Contact details:

Marra Apgar

marra@raptor.id.au
ph: 0403 164 748
ABN: 41 202 286 336

Remembering Caleb Delamare

This weekend I particularly remembered a couple of friends who are gone. I remember them through the year, because they are missed, but this was the anniversary of the passing of Hillary, who was an old bird, and Caleb who was a young man. They passed within 24 hours of each other.

Hillary’s death made room for Caleb’s suddenly homeless Peregrine Falcon. Yozzie was Caleb’s best friend in many ways, seeing him through all sorts of strife, ups and downs. During their years together, Yozzie flew off and was lost twice while flying free for exercise, and both times the determined Caleb found him again. This is quite a feat, given how far a bird on the wind can go. Towards the end of Caleb’s life, Yozzie’s foot problem had flared up to the point he might have been euthanased. This contributed to Caleb’s sense of hopelessness at one point, but Yozzie had begun to heal. Caleb had begun to make plans to fly: to find homes for his birds and to travel the world in order to meet with raptor enthusiasts overseas. But a sense of frustration and unhappiness with life seemed to be hard for him to shift. I think he would have felt as if he had not achieved much in his life at that point. He had no idea how much he was appreciated and how much he would be missed by the community he was a part of.

Caleb Delamare

Caleb Delamare

Caleb was by no means expecting to go when he did. He would never have left Yozzie in his travel / roost box waiting for dinner, and “TNT” the Whistling Kite in his jump box likewise, or the Stimson’s Python he’d rescued from inside a car sitting in a bag waiting to be released. I was honoured to be able to tie up those loose ends for Caleb, to be able to see Yozzie through his bumble foot to health, to find TNT a home at Eagles Heritage, to pass the python to friends to release, to call his friends with his tragic news. It was the sort of news that stopped us in our tracks, made us feel sick to the stomach, to have to sit down and not speak for some time.

What we remember of Caleb is that he was meticulous and talkative. He was a brilliant researcher and sourcer of odd materials. He was also known to make great publicity for the raptor society that he was an integral part of. Being thorough, passionate, talkative and persistent came together to make accurate and interesting news articles relating to some of his rescues and the welfare of the Ospreys he loved. Caleb’s forthright character also caused some strife, but never for the people whom he respected: those who shared his passion for taking an active role in caring for native animals. On the contrary: his temper was very short with anyone who stood in the way of respecting and caring for those he chose to protect.

Here is an example of what Caleb was like. One day, I had someone drop off an injured eagle to me. I was at home without a car (since there is one between my partner and I). On exam, I found that this gorgeous Wedge-tailed Eagle had such severe injuries to his wing that he would have to be euthanised (put to sleep). He must have been in terrible pain, and I was out of pain meds (they’re not ‘over the counter’ and tend to be given on a per patient basis). I called Caleb, on the off chance he was in the area (he drove all over creation rescuing snakes from peoples’ houses, never mind injured raptors or spending days trying to rescue raptors that got trapped in warehouses). No, he was at home in Shenton Park. But he insisted on coming over to drive me to the vet – in Midland. That’s a 45 min drive one way. He came, and we took the poor eagle in to the nearest vet to release him from his misery. Then Caleb headed home (after a good chat, of course). By no means was he twiddling his thumbs waiting for me to call, though. He’d had to rearrange plans for this. And this was him all over: friend in need, no problems, he’d be there. Sometimes, even if the friend was a venomous snake he’d never met before.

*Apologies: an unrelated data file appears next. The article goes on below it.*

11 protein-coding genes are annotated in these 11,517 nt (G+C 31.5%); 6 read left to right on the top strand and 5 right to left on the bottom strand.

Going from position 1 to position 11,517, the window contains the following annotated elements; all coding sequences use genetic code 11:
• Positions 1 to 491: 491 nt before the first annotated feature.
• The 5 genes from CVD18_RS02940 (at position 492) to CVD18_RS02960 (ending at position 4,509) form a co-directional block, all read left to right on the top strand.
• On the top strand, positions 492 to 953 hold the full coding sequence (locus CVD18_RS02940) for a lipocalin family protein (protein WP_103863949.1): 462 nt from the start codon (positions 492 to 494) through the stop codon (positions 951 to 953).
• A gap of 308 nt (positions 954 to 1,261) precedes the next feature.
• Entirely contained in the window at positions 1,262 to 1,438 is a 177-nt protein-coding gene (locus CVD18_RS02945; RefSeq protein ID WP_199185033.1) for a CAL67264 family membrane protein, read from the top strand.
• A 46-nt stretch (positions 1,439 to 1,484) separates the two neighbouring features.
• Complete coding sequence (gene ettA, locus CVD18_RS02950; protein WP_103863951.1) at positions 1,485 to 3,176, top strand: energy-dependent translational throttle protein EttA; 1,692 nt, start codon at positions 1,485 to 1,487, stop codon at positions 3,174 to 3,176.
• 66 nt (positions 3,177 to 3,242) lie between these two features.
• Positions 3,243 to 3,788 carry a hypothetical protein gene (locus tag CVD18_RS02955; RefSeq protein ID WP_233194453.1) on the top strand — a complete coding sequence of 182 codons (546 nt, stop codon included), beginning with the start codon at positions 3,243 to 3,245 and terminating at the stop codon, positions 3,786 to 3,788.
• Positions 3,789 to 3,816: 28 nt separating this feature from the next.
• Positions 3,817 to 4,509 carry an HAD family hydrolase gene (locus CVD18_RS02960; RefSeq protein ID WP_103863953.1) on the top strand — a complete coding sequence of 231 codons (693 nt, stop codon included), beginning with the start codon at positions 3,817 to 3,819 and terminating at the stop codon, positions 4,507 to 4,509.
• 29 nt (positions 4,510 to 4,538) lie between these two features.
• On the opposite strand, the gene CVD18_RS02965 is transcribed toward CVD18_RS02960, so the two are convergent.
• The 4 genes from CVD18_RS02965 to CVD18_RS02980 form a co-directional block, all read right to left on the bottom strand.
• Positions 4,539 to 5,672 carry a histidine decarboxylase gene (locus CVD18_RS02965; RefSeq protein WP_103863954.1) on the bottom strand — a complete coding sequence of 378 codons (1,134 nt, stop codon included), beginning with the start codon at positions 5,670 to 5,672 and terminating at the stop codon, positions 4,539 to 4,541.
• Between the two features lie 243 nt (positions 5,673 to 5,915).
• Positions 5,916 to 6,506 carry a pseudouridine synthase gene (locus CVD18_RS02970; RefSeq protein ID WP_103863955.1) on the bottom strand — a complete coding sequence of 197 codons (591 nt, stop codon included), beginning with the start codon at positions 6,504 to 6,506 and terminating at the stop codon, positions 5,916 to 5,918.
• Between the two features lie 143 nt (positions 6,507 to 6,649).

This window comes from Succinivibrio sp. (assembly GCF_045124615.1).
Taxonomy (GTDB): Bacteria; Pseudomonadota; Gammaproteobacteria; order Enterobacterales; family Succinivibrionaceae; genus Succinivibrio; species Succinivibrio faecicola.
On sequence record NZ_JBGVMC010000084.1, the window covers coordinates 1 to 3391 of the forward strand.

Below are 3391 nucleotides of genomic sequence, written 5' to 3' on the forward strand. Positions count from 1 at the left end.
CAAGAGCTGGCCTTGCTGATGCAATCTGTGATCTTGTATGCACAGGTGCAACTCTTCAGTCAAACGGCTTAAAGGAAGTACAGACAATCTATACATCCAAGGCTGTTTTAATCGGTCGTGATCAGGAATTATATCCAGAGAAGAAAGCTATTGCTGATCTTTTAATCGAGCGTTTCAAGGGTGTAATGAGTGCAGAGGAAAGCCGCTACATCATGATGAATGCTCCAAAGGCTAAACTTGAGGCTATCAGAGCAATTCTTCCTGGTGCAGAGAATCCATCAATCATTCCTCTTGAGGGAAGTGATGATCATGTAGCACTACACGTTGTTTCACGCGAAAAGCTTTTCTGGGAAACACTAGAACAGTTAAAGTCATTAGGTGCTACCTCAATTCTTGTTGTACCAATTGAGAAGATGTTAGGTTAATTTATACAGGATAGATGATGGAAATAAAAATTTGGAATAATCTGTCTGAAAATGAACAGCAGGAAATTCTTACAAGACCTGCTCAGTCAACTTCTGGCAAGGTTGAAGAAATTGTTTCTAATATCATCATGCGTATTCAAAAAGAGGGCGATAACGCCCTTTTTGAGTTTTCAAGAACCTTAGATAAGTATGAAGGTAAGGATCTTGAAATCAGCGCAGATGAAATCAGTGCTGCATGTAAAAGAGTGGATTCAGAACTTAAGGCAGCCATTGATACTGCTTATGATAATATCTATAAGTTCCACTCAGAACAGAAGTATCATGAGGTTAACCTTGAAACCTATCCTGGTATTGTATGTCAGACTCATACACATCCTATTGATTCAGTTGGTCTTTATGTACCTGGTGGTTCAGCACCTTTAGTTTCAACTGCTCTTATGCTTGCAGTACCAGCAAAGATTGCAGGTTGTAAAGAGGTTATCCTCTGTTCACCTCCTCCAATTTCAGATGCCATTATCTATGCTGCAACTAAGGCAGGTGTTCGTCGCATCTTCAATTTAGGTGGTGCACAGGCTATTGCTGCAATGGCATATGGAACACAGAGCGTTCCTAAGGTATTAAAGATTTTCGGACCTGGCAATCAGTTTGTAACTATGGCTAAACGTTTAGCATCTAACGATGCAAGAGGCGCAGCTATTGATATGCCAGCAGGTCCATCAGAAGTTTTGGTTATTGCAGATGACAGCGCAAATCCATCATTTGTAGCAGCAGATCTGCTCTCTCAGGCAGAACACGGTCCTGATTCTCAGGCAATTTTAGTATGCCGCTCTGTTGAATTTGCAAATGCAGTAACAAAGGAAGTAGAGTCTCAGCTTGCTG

Caleb wasn’t always someone you were glad to get a call from. He was well known for keeping you on the phone long after you wanted to get on to something else. 🙂 I recall him mentioning some extremely large mobile phone bills over the years. I’m sure being on a pension because of his thyroid disfunction made paying these back a challenge. But he knew everyone. And he had some amazing and hilarious stories too. He touched so many lives along the way: people who had found wildlife, other wildlife rehabilitators, people who supplied stuff useful for wildlife, musicians, collectors, people overseas who shared his passions. Lots.

Every once in a while, I come across someone who didn’t get the news. Not best friends or family. Just acquaintances, really. But people who were affected by his enthusiasm, passion and dedication. The reaction is the same: it stops them in their tracks, makes them feel sick to the stomach, feel that they have to sit down and not speak for some time.

Caleb will be lovingly missed for a very long time, by many more people than he would have imagined: for his personality, his dedication and the real contributions he made.